Share your investment portfolio publicly or in peer group contexts to invite opportunities for accountability and collaboration.
Create donor-advised funds and partner with fund managers to establish program-specific funds to directly source, evaluate and underwrite investments.
Revise investment policies and mission/vision/bylaws to include support for the Solidarity Economy.
Add financial and investment advisors who have knowledge and experience investing in the Solidarity Economy and culture.
Make portfolio investments that are mission-aligned and operating in concert with grantmaking.
Make bold investments in the Solidarity Economy.
Join a peer group to continue learning about transforming finance.
Increase your “spend rate” to 10% or more or spend down the endowment.
Make concessionary or below market investments that support the Solidarity Economy.
Support the development of relationships and collaborations between strong regional networks with a focus on culture and the Solidarity Economy.
Support the development of relationships and collaborations internationally with a focus on culture and the Solidarity Economy.
Support existing business development and technical assistance providers in arts and culture to work with existing Solidarity Economy groups, and vice versa.
Support cross-sector collaborations and supply-chains and technical assistance for culture and Solidarity Economy.
Create culture and economic justice portfolios; reward collaboration across culture and economic justice portfolios.
Fund communications strategy and media at Solidarity Economy institutions and networks.
Fund permanent research centers for Solidarity Economy and culture
Convene Solidarity Economy lawyers and financial innovators and center culture-bearers, artists, and culturally-grounded organizations.
Convene the next generation of public sector workers with culturally-grounded organizations, artists, and culture-bearers.
Transform due diligence processes to include and account for three additional questions: Does it spread power? Does it spread wealth?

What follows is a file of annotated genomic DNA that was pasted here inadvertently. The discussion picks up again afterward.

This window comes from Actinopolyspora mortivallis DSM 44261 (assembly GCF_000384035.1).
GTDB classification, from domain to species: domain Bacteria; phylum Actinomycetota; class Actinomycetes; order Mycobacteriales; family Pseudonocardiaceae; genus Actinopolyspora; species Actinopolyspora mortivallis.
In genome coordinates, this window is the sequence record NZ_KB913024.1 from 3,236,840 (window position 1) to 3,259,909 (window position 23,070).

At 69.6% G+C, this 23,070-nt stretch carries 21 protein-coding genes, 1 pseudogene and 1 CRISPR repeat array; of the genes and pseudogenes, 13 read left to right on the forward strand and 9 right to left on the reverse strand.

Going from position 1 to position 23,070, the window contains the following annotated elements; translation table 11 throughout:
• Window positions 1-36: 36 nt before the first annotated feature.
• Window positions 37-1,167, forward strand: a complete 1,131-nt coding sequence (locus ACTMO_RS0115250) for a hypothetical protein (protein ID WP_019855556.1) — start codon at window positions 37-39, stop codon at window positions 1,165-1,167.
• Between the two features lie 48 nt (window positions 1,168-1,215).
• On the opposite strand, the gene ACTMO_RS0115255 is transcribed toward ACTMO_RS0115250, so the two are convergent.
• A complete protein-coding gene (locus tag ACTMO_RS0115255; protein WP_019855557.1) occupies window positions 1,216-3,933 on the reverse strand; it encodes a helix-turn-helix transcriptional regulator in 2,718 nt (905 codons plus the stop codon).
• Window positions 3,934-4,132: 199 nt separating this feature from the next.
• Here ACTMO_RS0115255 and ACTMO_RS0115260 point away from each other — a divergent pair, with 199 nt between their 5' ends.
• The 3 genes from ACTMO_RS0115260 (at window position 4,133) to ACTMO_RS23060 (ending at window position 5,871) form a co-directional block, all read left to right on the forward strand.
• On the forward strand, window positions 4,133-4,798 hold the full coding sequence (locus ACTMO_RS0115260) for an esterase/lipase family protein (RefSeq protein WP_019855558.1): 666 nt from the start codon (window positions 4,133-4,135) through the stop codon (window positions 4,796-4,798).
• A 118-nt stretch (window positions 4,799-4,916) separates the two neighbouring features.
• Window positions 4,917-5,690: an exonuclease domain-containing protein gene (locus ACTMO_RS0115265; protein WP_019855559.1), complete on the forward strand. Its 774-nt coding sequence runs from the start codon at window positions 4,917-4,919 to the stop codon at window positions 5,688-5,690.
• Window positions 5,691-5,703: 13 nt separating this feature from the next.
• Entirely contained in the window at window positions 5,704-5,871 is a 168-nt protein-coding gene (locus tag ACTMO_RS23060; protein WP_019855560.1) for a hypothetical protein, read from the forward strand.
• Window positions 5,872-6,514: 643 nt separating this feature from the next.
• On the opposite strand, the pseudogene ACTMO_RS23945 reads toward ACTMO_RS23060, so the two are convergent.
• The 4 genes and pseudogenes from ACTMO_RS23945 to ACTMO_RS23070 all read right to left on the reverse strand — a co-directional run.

Does it root community wealth and power?
Invest with BIPOC financial partners—even at investment firms without a stated commitment to investing in BIPOC—evidence suggests venture capital firms led by BIPOC are also more likely to support investees or communities of color.
Work to reach outside of your network because evidence suggests people tend to build networks within their race or ethnicity.
Bank at Black-owned banks.
Support the organizations that are already doing Solidarity Economy and co-op Policy Advocacy advocacy.
Advocate for guaranteed basic income.
Support public procurement from Solidarity Economy entities; hire artists and culture-bearers as full-time employees.
Support peer-to-peer Policy Advocacy exchange.
Support artists, culture-bearers, and cooperative and solidarity entrepreneurship programs in public education and in the Workforce Innovation and Opportunity Act.
Support the Cultural New Deal and People’s Works Progress Administration.
Advocate for increased minimum payout rates.
Center culture in community benefit agreements.
Expand the Community Reinvestment Act.
Link to your organization or more info about this practice (public,
linked to the website)